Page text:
After crossing over Glacier National Park we descended down into the plains near Great Falls and enjoyed some of the beautiful scenery, in particular the Missouri River.  Due to scheduling concerns, we actually had a day off in Great Falls where we were able to go out and enjoy some fishing on the river before proceeding on.  The fishing sucked because the river was so high, but I will never turn down some time on the banks of a beautiful river surrounded by stunning mountains with a fishing rod in my hand.

A stop in Big Sky country seemed fitting as this is the place that many of our other tails will be traveling to. A nice little break before her last leg.

It was a little sad leaving Great Falls on the last leg of our mission knowing that this would be the last leg of an active duty career spanning more than four decades.  There are only a handful of people in our squadron that were even alive when this plane was built, and now her time was up.

As we pulled into parking in Ohio and shut her down for the last time it was a little sad to say goodbye to another one of these sweet girls.  She still has a good life to live in the Guard, but as the number of H models we have on the ramp here continues to dwindle it makes me sad to see the end of this era.  If I’m being honest a little of that is selfish because I am losing my position on active duty, but I really think it goes deeper than that.

We often talk about how the C-130H was really the last plane in the Air Force inventory that you really got to fly because all of the others are so technologically advanced that computers do a lot of the work.  There is also something comforting about all of the gauges and dials, that broke as often as not, but that were a credit to the craftsmanship of this beautiful plane.  How many machines that are this complex have been able to take a legit beating for 40+ years and still keep working?  Not many.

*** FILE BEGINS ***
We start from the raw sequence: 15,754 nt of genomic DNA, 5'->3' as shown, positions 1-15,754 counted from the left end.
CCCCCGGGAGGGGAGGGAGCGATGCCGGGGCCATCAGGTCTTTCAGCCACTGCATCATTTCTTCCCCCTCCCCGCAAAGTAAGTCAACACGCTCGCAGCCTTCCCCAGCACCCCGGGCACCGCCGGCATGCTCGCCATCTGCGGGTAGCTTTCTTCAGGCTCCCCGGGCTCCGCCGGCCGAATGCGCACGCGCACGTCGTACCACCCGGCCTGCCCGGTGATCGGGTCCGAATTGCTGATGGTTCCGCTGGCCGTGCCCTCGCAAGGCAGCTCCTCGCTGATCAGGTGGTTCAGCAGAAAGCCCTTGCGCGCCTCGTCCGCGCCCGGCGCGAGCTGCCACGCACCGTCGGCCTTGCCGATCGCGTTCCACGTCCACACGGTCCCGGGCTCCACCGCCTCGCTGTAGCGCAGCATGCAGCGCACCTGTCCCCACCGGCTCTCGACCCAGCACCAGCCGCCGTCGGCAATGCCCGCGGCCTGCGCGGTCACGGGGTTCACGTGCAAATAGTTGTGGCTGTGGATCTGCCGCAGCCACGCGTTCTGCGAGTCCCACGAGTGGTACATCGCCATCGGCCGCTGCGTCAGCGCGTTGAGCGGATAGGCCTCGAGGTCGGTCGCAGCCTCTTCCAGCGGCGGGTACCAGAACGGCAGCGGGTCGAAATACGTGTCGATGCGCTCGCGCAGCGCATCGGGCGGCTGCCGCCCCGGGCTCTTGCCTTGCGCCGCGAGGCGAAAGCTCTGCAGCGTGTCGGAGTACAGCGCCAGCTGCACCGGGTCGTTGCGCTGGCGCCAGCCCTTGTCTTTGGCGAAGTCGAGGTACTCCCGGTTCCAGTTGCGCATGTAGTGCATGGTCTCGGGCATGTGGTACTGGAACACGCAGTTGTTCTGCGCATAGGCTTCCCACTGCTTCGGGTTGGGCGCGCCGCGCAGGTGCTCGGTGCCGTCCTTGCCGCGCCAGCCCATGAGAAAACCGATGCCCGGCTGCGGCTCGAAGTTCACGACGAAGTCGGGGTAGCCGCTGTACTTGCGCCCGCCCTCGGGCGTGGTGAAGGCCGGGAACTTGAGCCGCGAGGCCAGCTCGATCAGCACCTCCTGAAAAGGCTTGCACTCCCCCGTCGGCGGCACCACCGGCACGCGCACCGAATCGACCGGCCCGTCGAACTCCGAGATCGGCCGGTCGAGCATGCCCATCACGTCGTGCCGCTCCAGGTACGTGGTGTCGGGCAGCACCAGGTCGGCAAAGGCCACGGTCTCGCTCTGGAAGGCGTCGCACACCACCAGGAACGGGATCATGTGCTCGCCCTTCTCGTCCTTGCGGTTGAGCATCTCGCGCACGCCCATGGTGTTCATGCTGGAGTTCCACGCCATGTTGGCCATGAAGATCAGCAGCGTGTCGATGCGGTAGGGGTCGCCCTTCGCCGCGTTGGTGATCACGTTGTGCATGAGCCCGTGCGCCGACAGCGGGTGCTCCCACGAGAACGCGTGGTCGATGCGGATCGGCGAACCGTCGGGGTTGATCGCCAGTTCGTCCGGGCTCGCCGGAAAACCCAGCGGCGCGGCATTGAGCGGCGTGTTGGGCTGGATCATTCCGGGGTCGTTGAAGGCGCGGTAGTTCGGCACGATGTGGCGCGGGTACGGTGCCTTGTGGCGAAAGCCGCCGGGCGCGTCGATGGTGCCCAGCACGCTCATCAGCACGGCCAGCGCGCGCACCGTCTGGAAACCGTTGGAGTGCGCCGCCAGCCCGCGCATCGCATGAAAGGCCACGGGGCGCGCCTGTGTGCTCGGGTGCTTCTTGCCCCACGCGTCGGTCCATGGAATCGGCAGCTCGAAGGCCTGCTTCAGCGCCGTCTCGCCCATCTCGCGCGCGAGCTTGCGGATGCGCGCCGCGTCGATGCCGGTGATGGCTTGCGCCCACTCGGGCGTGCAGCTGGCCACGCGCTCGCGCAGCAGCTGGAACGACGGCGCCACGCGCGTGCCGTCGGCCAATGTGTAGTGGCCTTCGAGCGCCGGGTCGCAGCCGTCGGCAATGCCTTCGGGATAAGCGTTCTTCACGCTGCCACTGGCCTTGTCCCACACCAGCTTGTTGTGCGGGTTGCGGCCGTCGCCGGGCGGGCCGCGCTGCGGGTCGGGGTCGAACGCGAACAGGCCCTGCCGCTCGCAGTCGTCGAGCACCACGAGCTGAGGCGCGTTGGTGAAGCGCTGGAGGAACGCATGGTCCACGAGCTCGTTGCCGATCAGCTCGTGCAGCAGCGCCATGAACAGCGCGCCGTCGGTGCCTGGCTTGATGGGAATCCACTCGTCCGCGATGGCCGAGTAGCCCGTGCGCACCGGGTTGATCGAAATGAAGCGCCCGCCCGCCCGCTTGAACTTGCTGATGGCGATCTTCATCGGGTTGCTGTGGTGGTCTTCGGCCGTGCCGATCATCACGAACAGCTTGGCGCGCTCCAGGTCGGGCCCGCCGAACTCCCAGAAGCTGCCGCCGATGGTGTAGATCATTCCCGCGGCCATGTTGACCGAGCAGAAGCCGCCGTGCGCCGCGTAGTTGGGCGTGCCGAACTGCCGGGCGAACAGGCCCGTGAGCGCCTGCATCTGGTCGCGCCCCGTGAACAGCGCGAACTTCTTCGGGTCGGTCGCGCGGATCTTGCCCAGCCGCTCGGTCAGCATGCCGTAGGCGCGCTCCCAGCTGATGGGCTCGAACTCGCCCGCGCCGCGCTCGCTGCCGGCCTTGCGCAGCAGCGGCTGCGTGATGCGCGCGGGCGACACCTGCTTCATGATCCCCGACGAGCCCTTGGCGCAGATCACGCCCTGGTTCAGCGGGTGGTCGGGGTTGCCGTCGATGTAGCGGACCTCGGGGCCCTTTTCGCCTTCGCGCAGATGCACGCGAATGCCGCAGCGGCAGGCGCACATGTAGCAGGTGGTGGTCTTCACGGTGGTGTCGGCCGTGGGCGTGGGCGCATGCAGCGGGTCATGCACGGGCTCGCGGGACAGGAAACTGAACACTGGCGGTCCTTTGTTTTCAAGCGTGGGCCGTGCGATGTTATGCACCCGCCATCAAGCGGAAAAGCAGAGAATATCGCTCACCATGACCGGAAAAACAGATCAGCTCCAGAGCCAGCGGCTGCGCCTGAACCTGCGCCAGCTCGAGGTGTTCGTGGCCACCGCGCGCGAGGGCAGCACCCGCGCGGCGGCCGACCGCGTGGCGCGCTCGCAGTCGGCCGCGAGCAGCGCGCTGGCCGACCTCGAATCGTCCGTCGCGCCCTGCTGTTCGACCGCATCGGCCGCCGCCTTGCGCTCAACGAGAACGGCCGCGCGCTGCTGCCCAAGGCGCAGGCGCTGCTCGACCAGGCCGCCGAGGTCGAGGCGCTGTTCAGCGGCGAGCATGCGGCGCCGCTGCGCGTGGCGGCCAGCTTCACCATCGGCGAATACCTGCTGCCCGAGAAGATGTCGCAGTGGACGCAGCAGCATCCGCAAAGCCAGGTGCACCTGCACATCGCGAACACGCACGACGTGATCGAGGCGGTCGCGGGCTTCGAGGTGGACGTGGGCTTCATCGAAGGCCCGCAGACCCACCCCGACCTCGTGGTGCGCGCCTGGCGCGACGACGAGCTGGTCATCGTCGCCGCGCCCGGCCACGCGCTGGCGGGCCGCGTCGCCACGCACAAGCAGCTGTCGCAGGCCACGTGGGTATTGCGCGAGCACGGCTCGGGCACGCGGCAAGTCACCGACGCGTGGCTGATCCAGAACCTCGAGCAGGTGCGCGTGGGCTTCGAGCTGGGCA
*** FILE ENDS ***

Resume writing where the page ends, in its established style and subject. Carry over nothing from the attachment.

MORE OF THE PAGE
So as I say goodbye to old 1659, it is with a heavy heart, but with fond memories of the amazing things I have gotten to do on this amazing aircraft.

No rest for the weary. Before we could even get all of our stuff of the plane, her new owners had her all ready to be towed into a hangar to get cleaned up and ready to keep working.

June 7, 2017 I Written By

I’m Dave and I am a proud Avgeek. It goes way beyond liking airplanes. It is a passion that cannot be subdued.

Airbus A350: MinutePhysics Shows How it’s Made in 5 Minutes

If you are not familiar with MinutePhysics then I highly suggest you set aside an hour or two to enjoy some simplified science at its finest.  He does a great job of taking incredibly complex things and simplifying them for those people who want to be a little more educated, but not Sheldon from The Big Band Theory.

In this edition, Henry Reich takes a look at the brand spanking new Airbus A350 which had its first delivery today.  While five minutes is not near enough time to show everything I think he does a pretty fantastic job of describing the overall process.  Personally I am just incredibly jealous of the tours that he got.  I think most of us Avgeeks would give body parts to get the access he did.

Until that day comes enjoy the physics lesson.  The second video was released by Airbus and shows more of the tours themselves.

 

 

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December 22, 2014 I Written By

I’m Dave and I am a proud Avgeek. It goes way beyond liking airplanes. It is a passion that cannot be subdued.